Originally an underdog movement led by bands with small but passionate followings, the roots of pub rock stretch back to pubs of the United Kingdom during the early-to-mid 1970s. Bands like Brinsley Schwarz, Rockpile and Eggs Over Easy exemplify the genre of pub rock which later helped spark the sound of English punk.
Picks of the Week for November 24th include new music from Fall Out Boy, Bjork, Money, Robert Plant & Alison Krauss, Yellow Claw, Bob Dylan, Gold Link and Shovels & Rope.
Picks of the Week for November 17th include new music from Justin Bieber, Grimes, Set And Setting, Train, Eric Church, Ellie Goulding, Trey Anastasio and Anthony Santos.
Picks of the Week for November 10th include new music from J Dilla, Tommy Guerrero, Mat Cothran, Sharon Jones & The Dap-Kings, Floating Points, Beth Stelling, Satan’s Satyrs and LeAnn Rimes.
Telling her story.
Carrie Underwood’s Idol-winning vocals are back in force on her fifth studio album, Storyteller. From the R&B inspired “Heartbreak” (featuring Sam Hunt), to the all-too-honest “Smoke Break” and wrapping with a tribute to her newborn son, “What I Never New I Always Wanted,” she captures the spirit of small town America in 13 pitch perfect songs. –Rachel Whitney
Power trio Fuzz takes it to the next level.
For their sophomore release II, the California group – led by garage rock revivalist Ty Segall – lays down extreme psych-rock with thickly smudged riffs and snotty, harmonic vocals. It’s a bit more sinister and louder than its predecessor, from the heavy hammering opener to the epic 14-minute freak-out closer “II.” –Michelle Solomon
Neon Indian shines in the dark.
At its best, retro art can dance on the razor’s edge between ironic pastiche and celebratory revival. Neon Indian’s electrifying third album VEGA INTL Night School arrives like a radio broadcast from 1985 with fizzy bursts of Scritti Politti and Ready For the World, reimagining synthpop like Random Access Memories reimagined disco. –Party Ben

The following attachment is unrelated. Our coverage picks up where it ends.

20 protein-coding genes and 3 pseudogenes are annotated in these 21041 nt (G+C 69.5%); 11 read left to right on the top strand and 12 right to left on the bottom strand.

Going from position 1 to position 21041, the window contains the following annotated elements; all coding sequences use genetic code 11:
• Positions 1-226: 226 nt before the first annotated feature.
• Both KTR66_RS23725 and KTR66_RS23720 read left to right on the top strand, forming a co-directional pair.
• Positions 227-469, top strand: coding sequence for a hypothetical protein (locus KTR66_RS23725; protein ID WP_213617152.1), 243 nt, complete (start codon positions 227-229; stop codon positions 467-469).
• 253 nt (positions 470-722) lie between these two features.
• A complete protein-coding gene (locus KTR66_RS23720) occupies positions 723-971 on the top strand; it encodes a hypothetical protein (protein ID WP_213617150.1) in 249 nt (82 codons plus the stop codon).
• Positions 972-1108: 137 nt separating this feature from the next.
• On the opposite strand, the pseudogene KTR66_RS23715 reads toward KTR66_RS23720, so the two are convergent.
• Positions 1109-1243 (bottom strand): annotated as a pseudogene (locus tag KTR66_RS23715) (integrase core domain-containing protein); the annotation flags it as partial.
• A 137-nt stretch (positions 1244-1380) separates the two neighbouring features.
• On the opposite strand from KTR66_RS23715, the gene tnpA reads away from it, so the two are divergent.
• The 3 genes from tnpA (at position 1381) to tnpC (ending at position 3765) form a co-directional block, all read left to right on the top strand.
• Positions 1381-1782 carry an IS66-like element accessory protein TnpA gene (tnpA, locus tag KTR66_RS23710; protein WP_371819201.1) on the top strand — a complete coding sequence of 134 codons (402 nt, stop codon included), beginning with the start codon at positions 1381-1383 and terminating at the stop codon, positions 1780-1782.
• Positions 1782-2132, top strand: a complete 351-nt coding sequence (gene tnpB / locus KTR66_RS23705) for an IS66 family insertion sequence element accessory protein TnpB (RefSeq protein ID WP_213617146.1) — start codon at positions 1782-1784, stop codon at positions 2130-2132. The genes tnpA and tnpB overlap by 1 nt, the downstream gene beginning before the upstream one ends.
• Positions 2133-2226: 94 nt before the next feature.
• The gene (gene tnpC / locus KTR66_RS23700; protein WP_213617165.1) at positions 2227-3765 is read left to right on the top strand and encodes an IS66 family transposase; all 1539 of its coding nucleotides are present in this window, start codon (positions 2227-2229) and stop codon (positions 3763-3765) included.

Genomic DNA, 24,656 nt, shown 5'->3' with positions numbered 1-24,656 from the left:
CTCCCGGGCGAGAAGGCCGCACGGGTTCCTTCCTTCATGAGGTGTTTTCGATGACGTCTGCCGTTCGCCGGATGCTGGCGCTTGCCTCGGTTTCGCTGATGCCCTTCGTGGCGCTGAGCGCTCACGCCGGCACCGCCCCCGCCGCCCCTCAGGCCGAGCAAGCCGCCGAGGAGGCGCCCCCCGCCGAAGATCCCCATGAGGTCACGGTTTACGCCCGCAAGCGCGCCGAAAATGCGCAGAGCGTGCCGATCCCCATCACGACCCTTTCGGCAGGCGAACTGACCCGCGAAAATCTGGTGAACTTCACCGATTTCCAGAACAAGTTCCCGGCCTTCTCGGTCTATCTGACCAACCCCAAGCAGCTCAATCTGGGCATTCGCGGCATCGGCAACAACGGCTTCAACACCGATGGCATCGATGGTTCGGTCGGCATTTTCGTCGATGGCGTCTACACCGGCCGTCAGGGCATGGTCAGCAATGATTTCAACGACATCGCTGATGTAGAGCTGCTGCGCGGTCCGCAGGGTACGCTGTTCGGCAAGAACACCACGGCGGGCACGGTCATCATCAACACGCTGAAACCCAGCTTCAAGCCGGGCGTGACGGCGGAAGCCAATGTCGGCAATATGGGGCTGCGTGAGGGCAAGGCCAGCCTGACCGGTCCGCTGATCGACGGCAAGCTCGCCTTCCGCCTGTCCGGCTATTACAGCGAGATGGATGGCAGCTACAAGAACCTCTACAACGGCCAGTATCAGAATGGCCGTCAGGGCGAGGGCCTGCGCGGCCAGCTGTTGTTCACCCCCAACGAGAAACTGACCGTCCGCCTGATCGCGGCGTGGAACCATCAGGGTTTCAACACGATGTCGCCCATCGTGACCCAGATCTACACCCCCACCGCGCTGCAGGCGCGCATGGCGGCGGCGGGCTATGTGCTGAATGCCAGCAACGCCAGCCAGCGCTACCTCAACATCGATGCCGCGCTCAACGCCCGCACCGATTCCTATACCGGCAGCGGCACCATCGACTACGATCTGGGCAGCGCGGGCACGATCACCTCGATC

Don’t forget the song.
Though Beachwood Sparks’ fruitful family tree yielded Frausdots, Further, The Tyde, Farmer Dave, Fairechild, Painted Hills, All Night Radio, Mystic Chords of Memory, Lilys and Strictly Ballroom – GospelbeacH is the closest falling apple. Pacific Surfline debuts with sun-flared vocal harmonies and Neil Casal’s twang-jam guitar leads. But it’s Brent Rademaker’s beautiful songs that stay with you. –Eric Shea\
Toby Keith redefines patriotism.
Following 9/11, Toby Keith’s “Courtesy of the Red, White and Blue (The Angry American)” used vengeful and dividing lyrics to describe patriotism. Conversely, “Drunk Americans” opens 35 Mph Town with the uniting line, “We ain’t black, we ain’t white/ We just came here to drink/ We’re all mud flaps and bourbons/ All ball caps and turbans.” –Eric Shea
No one will replace the voice and guitar of Ariel Camacho.
He was a once-in-a-generation artist. Los Plebes Del Rancho have chosen to honor his legacy by continuing on the path that he laid down. DEL Negociante serves as a reaffirmation of the group, as well as a demonstration of unity, strength and focus on the part of DEL Records. –Marcos Juarez
Janet Jackson returns, unbroken.
When I think of Janet, I think of innovation, social consciousness and silky, seductive pop. Unbreakable (her first release since brother Michael’s death in 2009) delivers on all counts, aided by fresh yet restrained production from Jimmy Jam and Terry Lewis. Janet herself waxes reflective: “Wherever life takes me,” goes “Well Traveled,” “I’m willing to go.” –Party Ben
A decidedly sophomore UN-slump from these San Francisco post punks.
While Let It Pretend shares plenty of sonic DNA with Dirty Ghosts’ Metal Moon debut, the new songs sound more like Patti Smith fronting ‘70s era Devo – or a grittier, garage rockier Pretenders. Tracks like “Cataract” fuse ‘80s MTV rock to sinewy, angular, post-punk; delivering some seriously addictive, retro-pop action! –Andee Connors
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